Medicine Nobel for immunotherapy should put focus on this.
Immunotherapy as a possible cure for some forms of cancer has come a long way from the 1980s, when most firms and researchers abandoned the field. The Nobel for physiology/medicine this year recognises two researchers—James Allison of the University of Texas and Tasuku Honjo of the University of Kyoto—who persevered against naysayers to discover cancer therapy by “inhibition of negative immune regulation”.
In 1994, Allison, who was then at the University of California, Berkeley, reported that CTLA-4, a protein present on T-cells, derailed the immune system’s assault on cancer cells by acting as a brake. Following this discovery, he developed an antibody that blocks CTLA-4 and, thus, allows the immune system to attack cancer cells.
On the other side of the Pacific, Honjo, who was working on cancer immunotherapy since 1992, discovered another protein, PD-1, that acted as a brake for the immune system in taking on cancer. When the gene that codes for PD-1 was inactivated, it led to autoimmune disorders. Honjo, thus, worked on blocking the protein’s action.
Allison’s and Honjo’s research helped establish the role of immune system “checkpoints” in the body’s ability to fight cancer, and cancer immunotherapy has grown from strength to strength since. That offers significant hope since other treatment lines, particularly chemotherapy and radiotherapy, attack cancer, but healthy cells become the collateral the body pays. In comparison, immunotherapy is much more targetted and can fight off late-stage cancer in some cases.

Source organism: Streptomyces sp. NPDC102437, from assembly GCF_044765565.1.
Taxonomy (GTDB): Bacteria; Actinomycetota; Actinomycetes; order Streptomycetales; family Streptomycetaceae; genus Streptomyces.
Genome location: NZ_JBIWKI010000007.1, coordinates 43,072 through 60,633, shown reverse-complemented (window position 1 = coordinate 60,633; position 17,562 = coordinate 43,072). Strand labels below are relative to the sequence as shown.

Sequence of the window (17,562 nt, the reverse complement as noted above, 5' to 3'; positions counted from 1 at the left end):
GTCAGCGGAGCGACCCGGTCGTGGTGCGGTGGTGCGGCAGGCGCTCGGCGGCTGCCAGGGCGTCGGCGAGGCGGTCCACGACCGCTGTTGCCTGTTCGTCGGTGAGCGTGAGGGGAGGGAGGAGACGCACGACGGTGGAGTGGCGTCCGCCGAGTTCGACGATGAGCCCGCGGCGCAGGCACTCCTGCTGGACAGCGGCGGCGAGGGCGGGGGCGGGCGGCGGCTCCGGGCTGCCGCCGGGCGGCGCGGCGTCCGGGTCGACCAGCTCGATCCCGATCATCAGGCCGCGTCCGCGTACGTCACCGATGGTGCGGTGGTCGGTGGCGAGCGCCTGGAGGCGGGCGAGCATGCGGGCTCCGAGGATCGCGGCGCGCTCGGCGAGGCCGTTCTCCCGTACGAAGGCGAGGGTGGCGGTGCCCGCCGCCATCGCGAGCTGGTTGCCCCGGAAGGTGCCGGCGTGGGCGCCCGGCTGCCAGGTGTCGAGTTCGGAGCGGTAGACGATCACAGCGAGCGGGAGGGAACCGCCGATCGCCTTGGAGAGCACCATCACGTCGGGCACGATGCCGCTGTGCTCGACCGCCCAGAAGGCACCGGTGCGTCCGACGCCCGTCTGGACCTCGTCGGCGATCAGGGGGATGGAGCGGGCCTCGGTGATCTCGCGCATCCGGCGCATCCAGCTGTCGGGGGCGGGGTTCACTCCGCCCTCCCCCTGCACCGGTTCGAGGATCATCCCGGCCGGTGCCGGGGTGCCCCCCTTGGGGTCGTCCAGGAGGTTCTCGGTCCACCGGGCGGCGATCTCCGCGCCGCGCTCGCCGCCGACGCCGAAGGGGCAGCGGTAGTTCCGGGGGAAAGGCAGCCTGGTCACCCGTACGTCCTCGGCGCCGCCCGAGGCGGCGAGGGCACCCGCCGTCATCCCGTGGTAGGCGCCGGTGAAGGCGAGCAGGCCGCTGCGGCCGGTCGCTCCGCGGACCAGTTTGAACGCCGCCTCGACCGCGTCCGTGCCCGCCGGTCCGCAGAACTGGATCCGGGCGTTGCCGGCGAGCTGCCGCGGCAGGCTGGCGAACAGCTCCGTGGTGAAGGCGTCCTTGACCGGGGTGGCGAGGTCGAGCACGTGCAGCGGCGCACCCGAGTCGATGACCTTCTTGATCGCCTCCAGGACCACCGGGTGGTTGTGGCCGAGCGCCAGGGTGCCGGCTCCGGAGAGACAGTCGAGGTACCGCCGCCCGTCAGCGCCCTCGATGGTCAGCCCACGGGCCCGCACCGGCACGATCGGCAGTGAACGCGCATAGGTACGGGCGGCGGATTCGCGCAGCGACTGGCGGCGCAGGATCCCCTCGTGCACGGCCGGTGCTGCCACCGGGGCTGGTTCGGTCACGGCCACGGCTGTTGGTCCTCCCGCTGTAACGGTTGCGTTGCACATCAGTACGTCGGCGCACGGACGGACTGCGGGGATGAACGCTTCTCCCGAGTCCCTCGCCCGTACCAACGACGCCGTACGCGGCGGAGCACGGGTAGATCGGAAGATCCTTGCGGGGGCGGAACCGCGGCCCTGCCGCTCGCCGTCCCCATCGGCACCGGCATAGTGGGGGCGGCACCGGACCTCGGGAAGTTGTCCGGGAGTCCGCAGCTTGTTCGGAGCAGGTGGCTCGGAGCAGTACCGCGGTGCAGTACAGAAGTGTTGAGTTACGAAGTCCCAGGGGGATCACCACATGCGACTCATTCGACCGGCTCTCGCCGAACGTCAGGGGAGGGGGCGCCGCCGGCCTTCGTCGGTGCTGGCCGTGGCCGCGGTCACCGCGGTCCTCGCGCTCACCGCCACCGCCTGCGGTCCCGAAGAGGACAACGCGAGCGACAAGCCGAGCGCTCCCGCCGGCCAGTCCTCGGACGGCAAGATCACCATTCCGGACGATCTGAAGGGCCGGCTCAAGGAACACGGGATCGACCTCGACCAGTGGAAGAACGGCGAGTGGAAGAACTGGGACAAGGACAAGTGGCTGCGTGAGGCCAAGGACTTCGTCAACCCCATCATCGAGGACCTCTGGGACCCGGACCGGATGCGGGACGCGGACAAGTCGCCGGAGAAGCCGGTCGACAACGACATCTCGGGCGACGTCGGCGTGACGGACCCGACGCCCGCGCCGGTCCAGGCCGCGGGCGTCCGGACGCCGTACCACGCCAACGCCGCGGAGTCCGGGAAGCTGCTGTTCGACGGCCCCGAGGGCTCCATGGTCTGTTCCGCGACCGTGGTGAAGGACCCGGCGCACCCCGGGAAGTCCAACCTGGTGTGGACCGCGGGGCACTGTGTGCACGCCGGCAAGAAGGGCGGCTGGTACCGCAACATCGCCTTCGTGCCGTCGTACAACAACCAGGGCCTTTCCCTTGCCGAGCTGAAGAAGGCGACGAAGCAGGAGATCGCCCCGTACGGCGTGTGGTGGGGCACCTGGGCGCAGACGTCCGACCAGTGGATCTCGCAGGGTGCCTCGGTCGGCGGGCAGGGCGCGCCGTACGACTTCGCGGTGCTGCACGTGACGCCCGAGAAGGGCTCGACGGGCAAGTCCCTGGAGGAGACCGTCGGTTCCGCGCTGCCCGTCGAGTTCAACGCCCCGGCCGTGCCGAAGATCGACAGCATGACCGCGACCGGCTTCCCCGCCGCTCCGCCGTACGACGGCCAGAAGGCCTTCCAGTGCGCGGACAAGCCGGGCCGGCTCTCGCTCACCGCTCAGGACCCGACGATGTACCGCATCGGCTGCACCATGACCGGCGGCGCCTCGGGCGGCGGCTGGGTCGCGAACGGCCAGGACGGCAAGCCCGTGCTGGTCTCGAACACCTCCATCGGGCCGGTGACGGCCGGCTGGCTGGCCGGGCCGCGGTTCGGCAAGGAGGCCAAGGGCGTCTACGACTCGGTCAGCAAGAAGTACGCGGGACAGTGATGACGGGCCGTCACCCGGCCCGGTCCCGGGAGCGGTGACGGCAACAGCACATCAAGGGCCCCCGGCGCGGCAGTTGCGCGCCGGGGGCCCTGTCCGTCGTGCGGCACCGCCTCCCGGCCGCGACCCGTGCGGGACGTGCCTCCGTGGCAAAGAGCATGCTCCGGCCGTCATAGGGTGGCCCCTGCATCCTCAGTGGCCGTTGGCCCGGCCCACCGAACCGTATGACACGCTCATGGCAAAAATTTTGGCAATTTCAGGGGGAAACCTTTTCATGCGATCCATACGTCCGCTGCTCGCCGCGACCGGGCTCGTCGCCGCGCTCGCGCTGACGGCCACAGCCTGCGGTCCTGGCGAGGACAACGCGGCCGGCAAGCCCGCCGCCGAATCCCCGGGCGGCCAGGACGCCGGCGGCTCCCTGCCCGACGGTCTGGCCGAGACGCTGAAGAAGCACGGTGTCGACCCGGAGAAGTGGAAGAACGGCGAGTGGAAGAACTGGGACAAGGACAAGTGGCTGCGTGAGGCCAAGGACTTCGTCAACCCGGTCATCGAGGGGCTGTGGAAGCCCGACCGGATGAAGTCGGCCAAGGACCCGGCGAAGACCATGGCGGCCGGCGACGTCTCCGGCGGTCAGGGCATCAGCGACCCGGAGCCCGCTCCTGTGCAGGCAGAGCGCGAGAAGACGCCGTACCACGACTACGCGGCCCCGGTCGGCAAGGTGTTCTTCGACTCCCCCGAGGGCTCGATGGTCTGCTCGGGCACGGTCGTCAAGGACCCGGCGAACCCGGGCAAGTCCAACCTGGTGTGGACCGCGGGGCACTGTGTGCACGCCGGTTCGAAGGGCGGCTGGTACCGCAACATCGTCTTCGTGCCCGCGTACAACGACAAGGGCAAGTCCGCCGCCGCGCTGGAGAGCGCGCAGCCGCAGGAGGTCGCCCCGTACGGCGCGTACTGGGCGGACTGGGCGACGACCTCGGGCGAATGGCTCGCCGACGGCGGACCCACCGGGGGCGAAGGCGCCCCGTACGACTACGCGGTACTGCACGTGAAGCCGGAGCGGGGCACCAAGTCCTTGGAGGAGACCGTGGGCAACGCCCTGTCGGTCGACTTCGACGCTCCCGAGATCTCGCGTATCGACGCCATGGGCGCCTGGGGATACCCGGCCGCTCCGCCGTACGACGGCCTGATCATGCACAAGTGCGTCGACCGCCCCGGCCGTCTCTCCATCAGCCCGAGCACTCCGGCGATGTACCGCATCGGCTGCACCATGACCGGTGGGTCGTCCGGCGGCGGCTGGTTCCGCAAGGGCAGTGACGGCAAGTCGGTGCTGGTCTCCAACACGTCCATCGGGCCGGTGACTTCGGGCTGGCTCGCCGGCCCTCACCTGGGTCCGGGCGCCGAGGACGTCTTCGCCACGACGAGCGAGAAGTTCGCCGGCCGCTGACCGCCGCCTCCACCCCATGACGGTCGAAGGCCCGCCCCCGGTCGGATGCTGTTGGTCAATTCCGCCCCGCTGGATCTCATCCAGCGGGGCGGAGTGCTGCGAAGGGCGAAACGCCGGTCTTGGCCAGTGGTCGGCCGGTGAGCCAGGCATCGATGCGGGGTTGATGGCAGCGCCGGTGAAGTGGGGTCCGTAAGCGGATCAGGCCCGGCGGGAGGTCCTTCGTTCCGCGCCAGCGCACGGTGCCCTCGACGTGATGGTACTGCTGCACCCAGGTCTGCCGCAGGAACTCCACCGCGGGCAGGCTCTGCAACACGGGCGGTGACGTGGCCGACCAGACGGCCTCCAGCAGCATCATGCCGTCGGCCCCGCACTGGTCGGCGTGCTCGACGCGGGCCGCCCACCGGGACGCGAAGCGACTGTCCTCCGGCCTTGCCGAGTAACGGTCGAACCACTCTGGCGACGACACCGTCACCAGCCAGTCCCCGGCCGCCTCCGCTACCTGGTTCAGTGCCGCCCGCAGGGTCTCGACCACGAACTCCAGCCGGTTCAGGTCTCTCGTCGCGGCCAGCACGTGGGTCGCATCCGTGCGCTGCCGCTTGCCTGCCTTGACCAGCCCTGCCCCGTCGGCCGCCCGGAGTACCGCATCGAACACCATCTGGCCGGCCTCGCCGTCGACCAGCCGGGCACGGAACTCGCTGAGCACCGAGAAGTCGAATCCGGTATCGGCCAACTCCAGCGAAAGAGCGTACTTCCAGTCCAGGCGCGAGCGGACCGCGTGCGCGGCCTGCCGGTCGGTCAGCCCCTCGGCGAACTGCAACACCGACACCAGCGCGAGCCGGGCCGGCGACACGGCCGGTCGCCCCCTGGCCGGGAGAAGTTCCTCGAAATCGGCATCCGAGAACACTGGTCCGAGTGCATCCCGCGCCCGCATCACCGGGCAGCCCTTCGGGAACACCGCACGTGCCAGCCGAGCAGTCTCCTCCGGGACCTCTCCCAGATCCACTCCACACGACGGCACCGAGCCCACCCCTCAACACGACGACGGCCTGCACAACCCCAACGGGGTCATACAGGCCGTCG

The advances in cancer cure are amazing, but their costs put them out of reach for most—Peter Bach at the Memorial Sloan Kettering Cancer Center, a top cancer research institute, says that cancer drug prices rose 100 times (inflation-adjusted) since 1965, and “the cost of an additional year of life from a cancer treatment increases by $8,500 each year”.
Immunotherapies in the US, as per a Vox report, cost more than $100,000 per patient. While drug development is no doubt expensive—Novartis says developing the immunotherapy drug, Kymriah, cost $1 billion—Ezekiel Emanuel, a professor at University of Pennsylvania’s (UPenn’s) Perelman School of Medicine writes in The Wall Street Journal that, based on Kymriah’s list price, it would take just 2,700 patients for Novartis to recoup its entire R&D expenditure.
Even if the significant discounts for some patients are factored in, Emanuel argues that recovery of the R&D expenditure shouldn’t need too many treatments. UPenn research further estimates the costs of removing, reprogramming and infusing the cells under this form of immunotherapy could be just a sixth of its list price.
What this argument doesn’t consider is that the form of cancer a Kymriah treats may not be common—the incidence rate for non-Hodgkin’s lymphoma, a cancer-form treated by Kymriah, in the US is 37.7 per 100,000 people—and the pool of patients who can afford the treatment could be even smaller. Thus, even R&D-cost recovery could take long. However, cancer cure, including immunotherapies, must be made more accessible—in India, over 40% of patients drop out of treatment due to high costs, though the costs are much lower compared to similar treatment in, say, the US. Allison’s and Honjo’s Nobel win should, hopefully, draw attention to that.